“But when we first started practicing in the spring, I’d get nervous before practice. I’m going to be throwing footballs in front of Philip Rivers. But over time, it’s just gotten to be more natural. You still have those times where you’re like, ‘Wow, I’m in this position to be coached by him.’ But at the same time, he’s just coach.”
“Let’s not rule it out. Who knows?”
— Philip Rivers, on returning to NFL this season
Rivers had a case of butterflies recently, but for a different reason. He’s played football his whole life and spent 17 years in the NFL. So it’s not surprising he felt that old muscle memory in late July when pro players started reporting to camps.
Does Rivers think about returning to play? You bet your bolo tie. Tom Brady just won his seventh ring at 43 and turned 44 this week. Rivers has fuel left in the tank.
“I really felt in concrete in January,” he said of his retirement. “The time was right, and I still feel that way. But then as the spring went and the summer started, I kind of said there’s no reason to go rush to retire a Charger, because that’s what at first I was thinking to do.
“Then I thought, just coach and maybe it will motivate you to stay in shape. I was getting a little heavy because I didn’t have that clock to say, ‘Hey, it’s time to get ready to go.’”
He’s committed to coaching the St. Michael team, and the school has games until late October, and might play a few more weeks if the team makes the playoffs. That leaves plenty of time for the back half of the NFL season, and Rivers is leaving open the door if there’s a team that wants him and the situation feels right. (He has given no indication he’d be willing to return to Indianapolis to replace the injured Carson Wentz, whose foot surgery is expected to keep him out from five to 12 weeks. Rivers is dedicated to the task at hand.)
“It’s funny, some of my children are still asking, ‘So, Dad, are you playing in December? You gonna play this year late if somebody wants you?’ I go, ‘I don’t know. Let’s not rule it out. Who knows?’ ”
Philip Rivers, now a high school football coach in Alabama, has not ruled out coming back to the NFL.
Rivers was more definitive when it came to working in TV. He talked to networks and informed people in that world who say he has Tony Romo-like qualities when it comes to energy and the ability to explain the game.
“I do think I’d have fun doing it, and I do think I’d do it pretty well,” Rivers said. “I love the game and I like to talk about it. But for our family right now, you go from having eight or nine road games a year to having 17 weekends when I’m gone.
“Even some of the early conversations with [agent] Jim Denton were, ‘Hey, I think you can still coach.’ I was thinking, ‘I’m going to coach here while I’m preparing for an NFL game during the week? And our game? And then fly?’”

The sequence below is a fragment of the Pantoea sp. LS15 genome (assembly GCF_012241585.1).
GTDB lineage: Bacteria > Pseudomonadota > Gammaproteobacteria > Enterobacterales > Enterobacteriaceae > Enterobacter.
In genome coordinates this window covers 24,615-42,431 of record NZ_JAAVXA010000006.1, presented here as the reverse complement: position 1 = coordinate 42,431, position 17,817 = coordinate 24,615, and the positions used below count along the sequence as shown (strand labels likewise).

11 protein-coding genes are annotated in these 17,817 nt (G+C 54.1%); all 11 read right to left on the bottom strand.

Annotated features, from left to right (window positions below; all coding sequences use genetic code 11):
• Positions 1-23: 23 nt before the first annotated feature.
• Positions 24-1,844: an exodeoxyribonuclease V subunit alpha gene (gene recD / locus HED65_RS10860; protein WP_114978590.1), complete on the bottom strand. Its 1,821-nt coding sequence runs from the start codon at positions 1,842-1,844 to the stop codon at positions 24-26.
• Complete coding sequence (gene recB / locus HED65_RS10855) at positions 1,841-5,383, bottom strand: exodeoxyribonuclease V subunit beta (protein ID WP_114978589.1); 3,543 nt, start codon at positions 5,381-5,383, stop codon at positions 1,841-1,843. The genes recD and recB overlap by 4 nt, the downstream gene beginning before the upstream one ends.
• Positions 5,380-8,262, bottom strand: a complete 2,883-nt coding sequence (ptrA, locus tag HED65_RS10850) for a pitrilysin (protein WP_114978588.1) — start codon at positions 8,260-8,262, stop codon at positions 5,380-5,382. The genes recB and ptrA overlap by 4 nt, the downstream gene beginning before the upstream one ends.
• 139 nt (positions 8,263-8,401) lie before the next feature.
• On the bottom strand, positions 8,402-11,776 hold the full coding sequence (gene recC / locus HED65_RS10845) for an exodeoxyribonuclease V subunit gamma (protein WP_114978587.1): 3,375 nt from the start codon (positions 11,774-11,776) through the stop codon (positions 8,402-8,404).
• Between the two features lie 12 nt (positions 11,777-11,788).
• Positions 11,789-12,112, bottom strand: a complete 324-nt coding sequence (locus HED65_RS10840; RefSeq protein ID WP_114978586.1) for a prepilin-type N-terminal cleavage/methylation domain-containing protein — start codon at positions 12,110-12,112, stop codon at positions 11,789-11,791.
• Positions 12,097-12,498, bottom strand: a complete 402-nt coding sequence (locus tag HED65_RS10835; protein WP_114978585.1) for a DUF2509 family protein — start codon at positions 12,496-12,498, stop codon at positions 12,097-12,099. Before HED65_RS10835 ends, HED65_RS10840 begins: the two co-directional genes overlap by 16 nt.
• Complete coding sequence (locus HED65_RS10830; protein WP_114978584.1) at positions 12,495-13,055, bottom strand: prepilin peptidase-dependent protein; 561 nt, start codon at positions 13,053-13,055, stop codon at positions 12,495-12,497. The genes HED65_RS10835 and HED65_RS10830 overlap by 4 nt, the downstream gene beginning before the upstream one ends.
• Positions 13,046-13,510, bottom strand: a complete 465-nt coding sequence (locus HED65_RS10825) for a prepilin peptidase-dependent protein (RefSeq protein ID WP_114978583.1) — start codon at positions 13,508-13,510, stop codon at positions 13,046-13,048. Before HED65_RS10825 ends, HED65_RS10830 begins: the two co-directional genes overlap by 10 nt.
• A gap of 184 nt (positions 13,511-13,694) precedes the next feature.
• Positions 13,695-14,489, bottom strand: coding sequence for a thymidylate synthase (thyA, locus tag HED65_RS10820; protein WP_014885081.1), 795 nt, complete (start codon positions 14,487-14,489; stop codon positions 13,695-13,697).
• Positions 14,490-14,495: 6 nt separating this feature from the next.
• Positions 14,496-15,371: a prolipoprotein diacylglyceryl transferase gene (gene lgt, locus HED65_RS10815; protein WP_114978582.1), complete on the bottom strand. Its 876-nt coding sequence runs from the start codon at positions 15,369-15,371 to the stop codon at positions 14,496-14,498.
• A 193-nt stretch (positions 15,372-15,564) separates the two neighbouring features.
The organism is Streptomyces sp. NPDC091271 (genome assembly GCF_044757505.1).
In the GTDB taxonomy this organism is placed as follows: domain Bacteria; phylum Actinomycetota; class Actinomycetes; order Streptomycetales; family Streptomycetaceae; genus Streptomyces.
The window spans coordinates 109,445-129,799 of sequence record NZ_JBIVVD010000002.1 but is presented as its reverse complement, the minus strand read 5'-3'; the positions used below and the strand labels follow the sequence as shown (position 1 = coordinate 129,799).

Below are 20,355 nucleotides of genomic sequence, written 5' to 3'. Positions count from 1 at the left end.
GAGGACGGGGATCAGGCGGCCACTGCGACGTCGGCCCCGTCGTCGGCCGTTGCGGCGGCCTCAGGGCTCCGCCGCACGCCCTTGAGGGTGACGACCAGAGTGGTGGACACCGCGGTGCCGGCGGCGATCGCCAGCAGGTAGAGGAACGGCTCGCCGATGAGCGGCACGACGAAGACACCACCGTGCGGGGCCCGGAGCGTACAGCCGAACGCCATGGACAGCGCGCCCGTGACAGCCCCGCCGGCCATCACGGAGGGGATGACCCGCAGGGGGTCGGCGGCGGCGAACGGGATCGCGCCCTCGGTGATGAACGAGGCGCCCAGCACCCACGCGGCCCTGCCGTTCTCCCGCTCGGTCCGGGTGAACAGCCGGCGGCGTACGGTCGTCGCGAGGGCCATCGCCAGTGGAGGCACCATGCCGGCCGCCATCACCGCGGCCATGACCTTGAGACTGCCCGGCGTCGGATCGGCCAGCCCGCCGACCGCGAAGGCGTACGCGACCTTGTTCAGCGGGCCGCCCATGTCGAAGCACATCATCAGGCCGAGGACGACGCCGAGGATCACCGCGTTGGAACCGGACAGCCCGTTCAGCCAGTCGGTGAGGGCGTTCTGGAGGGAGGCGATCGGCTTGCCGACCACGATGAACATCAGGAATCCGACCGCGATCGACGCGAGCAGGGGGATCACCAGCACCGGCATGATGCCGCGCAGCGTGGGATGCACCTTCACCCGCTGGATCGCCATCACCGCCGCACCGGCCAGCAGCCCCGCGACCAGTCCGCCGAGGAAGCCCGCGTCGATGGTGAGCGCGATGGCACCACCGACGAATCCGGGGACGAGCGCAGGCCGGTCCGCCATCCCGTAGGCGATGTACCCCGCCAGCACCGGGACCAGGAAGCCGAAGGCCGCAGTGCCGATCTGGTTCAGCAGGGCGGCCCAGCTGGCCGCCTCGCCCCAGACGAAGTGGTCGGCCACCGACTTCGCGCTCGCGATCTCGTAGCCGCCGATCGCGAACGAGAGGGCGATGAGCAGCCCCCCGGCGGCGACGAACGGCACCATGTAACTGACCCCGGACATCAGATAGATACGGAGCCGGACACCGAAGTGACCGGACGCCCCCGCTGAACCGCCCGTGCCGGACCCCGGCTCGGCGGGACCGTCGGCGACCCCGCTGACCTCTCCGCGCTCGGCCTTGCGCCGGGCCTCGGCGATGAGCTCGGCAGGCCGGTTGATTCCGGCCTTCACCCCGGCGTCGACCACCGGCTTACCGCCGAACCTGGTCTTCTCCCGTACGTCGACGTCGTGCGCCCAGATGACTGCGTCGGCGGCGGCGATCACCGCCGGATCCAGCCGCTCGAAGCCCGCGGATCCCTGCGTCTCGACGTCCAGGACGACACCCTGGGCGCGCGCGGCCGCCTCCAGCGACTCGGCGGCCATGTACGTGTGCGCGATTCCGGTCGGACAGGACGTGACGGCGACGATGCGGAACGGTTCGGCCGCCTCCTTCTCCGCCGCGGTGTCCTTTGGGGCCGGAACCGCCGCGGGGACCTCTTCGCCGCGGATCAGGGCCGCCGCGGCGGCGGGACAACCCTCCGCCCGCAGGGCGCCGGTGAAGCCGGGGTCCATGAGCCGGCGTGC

There are St. Michael quarterbacks in the pipeline. Gunner Rivers is learning the position as a seventh-grader, and Pete is right behind him.
What’s more, Rivers is getting to work with his brother, Stephen, who is 11 years his junior and coaching the St. Michael receivers. The whole family is invested.
“When we were growing up, I was the water boy and I just thought he was the coolest thing,” said the 6-foot-7 Stephen, who played quarterback at three colleges — Louisiana State, Vanderbilt and Northwestern (La.) State — and is now a packaging salesman.
“We shared a room. He was in the full bed, I was in the twin bed. We had a Peyton Manning poster, Dan Marino poster, Steve Young poster. We thought that was cool. And all of a sudden, here he goes. He’s one of those guys who was on the wall. It was crazy.
“I never thought he was going to retire. In my mind it’s like, it’s never going to end. So when he did, it hit me. This is our chance to live close to each other, so I asked my work what they thought about me transferring down here. They let me. So I’ve got four kids, Philip’s got nine, and a lot of them are close in age. They spent the last month playing more than they have their whole lives together.”
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The Rivers families are home. Well, sort of.
“I had lost a little bit of my Southern accent,” Philip said. “But for my children, being in California forever and then one year in Indy and now back here, when they’re immersed in it completely, not just on a summer trip, they couldn’t get over it. They were enamored with it. Like, ‘Oh, my goodness. The accents here. Everybody.’
“The young ones, this is all they’re going to know. They’re going to be like I was growing up, my ones who are 2, 5 and 7, all of them.”
Rivers still has traces of Southern California in him. His assistant coaches tease him when he says “soda” instead of “Coke,” and that the family dog has a very San Diego name: Dude.
“It was really cool one practice back in the spring,” he said. “Dad was down here, Stephen was coaching, Gunner was helping, Pete was helping. And I looked around and thought, ‘Wow. Here we are.’ ”
Clear out a desk drawer for the letters.
Go beyond the scoreboard